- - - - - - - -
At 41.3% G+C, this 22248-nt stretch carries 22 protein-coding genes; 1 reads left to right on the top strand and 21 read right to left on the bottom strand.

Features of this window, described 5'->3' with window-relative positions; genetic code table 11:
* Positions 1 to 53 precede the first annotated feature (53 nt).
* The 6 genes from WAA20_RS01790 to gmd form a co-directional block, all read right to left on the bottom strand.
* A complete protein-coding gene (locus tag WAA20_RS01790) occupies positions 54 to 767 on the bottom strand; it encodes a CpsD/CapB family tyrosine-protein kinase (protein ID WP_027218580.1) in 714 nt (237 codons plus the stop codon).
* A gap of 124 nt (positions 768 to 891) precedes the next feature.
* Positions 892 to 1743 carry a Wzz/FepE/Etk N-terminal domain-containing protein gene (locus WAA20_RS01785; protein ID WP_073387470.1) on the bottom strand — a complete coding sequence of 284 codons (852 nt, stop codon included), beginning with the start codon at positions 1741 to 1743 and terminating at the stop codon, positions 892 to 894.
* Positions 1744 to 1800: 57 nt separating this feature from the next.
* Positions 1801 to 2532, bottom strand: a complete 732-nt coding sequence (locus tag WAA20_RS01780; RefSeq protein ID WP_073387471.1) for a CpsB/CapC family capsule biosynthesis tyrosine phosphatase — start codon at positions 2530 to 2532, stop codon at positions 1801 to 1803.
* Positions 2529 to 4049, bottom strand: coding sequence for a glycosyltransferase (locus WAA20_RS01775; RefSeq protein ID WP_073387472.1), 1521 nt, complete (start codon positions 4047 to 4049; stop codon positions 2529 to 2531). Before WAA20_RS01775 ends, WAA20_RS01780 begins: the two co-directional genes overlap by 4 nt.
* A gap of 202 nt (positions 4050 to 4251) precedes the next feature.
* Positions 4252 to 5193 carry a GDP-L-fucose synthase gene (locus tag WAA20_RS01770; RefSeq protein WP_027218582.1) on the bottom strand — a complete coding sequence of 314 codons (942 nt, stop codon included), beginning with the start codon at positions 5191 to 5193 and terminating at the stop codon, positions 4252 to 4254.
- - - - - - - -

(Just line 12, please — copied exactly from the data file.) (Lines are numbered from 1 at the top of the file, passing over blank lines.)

* Positions 4252 to 5193 carry a GDP-L-fucose synthase gene (locus tag WAA20_RS01770; RefSeq protein WP_027218582.1) on the bottom strand — a complete coding sequence of 314 codons (942 nt, stop codon included), beginning with the start codon at positions 5191 to 5193 and terminating at the stop codon, positions 4252 to 4254.